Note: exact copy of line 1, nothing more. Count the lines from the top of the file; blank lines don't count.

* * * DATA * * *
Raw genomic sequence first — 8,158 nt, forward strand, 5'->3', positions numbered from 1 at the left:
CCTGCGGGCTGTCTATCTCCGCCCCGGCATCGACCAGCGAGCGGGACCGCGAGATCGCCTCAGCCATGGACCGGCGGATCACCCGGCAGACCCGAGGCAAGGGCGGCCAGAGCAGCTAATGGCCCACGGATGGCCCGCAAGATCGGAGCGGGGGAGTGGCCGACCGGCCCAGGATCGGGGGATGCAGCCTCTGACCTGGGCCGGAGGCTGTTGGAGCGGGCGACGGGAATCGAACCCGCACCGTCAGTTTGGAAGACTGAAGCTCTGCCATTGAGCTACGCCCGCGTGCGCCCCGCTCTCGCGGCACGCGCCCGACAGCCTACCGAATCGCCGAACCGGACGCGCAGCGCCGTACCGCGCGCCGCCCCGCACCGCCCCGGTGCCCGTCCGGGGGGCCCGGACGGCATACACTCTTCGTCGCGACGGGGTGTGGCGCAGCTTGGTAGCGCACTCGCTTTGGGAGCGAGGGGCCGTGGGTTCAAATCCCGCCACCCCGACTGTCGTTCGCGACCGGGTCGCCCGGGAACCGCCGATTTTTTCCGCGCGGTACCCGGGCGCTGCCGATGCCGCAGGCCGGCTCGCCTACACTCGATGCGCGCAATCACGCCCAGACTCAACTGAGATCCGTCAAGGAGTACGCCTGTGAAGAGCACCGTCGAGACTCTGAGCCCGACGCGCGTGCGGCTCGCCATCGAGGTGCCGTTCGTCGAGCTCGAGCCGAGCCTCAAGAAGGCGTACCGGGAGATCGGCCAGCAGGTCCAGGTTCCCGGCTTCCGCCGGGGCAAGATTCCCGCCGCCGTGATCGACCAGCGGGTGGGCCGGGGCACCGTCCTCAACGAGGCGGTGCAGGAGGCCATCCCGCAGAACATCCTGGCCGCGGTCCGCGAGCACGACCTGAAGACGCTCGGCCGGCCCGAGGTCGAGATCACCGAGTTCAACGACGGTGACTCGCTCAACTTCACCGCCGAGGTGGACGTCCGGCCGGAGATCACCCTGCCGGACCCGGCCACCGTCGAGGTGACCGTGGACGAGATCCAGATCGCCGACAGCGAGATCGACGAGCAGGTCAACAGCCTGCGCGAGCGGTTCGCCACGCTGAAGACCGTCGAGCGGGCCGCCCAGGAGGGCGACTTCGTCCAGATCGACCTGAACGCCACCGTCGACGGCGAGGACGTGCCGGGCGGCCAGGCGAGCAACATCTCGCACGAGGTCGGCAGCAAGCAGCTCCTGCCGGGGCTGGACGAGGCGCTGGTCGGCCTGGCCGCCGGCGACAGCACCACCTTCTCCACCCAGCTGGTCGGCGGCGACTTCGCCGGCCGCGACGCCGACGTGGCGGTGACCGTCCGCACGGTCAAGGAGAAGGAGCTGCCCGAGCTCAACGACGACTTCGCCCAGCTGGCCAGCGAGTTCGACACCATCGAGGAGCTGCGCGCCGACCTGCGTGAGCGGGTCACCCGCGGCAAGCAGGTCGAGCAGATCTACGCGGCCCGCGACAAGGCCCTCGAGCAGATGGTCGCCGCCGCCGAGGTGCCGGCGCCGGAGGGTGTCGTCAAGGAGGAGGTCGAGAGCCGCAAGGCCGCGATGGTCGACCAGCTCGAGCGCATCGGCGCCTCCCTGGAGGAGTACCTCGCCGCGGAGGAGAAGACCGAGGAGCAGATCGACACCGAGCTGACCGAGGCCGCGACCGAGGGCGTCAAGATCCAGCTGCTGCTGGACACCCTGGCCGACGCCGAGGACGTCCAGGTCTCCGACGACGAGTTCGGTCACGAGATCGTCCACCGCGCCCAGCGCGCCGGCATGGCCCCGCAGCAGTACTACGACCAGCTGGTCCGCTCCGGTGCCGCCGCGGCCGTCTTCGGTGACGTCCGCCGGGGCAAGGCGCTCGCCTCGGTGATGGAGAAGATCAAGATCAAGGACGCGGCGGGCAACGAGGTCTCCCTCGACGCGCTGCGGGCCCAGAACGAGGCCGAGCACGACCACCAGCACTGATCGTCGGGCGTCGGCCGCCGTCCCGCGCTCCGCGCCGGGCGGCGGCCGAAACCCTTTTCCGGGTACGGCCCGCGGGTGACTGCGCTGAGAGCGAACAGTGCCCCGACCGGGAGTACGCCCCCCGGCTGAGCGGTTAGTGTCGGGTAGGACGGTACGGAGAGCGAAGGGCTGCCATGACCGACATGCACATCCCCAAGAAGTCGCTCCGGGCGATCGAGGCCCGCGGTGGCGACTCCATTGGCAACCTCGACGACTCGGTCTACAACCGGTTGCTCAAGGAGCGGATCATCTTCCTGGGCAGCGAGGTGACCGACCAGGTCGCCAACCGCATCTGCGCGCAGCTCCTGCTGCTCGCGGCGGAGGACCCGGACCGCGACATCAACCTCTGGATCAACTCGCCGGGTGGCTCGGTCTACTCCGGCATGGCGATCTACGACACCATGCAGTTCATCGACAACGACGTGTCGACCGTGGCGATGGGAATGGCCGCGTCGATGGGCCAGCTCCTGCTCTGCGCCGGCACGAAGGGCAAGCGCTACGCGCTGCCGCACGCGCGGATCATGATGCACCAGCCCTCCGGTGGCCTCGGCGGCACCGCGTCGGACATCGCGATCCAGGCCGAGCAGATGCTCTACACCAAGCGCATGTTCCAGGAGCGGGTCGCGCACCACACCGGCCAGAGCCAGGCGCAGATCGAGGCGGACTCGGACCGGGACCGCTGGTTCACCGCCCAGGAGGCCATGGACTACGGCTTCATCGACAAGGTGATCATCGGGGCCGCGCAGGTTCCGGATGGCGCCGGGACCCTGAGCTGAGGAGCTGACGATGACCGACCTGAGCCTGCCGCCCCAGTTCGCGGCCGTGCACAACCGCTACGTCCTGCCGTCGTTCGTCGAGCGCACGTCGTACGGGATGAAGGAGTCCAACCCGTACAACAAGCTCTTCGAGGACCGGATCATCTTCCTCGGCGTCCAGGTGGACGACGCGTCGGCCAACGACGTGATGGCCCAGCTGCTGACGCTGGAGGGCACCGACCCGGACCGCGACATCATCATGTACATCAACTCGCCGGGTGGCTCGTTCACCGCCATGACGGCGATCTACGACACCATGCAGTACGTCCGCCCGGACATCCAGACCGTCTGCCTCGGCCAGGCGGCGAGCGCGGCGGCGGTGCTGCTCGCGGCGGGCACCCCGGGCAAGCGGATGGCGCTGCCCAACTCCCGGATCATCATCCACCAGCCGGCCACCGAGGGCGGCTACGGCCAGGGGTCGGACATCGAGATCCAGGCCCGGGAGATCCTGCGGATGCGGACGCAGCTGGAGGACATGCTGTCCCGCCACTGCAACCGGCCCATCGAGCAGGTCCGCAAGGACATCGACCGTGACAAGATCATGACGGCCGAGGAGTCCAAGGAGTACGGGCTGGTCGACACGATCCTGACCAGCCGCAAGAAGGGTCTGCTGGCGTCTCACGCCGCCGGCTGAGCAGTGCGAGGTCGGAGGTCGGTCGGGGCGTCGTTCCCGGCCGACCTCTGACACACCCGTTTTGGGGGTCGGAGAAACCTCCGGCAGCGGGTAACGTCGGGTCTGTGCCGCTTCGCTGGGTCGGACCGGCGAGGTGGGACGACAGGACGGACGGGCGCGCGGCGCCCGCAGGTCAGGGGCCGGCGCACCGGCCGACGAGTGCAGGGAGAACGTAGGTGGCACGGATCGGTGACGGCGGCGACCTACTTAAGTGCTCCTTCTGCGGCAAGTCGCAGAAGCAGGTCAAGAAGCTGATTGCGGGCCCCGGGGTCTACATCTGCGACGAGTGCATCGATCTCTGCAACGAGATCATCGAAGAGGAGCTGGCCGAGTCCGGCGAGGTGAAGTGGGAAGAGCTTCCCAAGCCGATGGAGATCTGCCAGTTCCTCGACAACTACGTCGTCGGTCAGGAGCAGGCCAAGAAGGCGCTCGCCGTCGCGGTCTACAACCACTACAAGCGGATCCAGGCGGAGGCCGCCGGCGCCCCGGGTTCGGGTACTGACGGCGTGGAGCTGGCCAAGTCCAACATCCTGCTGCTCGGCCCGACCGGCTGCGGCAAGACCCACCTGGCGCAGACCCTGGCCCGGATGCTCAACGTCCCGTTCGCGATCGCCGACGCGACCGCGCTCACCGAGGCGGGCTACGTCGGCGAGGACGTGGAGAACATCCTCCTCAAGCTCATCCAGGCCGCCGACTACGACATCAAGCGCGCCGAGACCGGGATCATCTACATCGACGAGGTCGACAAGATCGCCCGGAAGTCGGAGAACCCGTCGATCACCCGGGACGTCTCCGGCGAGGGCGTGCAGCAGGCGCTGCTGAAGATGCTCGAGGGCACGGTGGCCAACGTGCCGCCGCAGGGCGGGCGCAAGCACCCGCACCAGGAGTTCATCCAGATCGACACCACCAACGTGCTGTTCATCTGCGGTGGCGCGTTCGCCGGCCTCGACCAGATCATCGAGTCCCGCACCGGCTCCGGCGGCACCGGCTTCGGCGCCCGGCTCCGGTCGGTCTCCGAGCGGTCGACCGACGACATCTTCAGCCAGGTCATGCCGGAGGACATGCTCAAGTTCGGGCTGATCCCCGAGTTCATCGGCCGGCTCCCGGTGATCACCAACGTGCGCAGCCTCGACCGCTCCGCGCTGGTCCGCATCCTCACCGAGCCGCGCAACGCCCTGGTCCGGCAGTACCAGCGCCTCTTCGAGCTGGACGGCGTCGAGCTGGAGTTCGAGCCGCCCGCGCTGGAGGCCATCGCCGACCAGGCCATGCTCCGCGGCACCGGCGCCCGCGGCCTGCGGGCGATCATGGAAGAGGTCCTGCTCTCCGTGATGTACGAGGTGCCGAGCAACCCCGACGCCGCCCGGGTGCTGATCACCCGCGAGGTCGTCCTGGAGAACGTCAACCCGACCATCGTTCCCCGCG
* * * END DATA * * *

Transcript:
Raw genomic sequence first — 8,158 nt, forward strand, 5'->3', positions numbered from 1 at the left: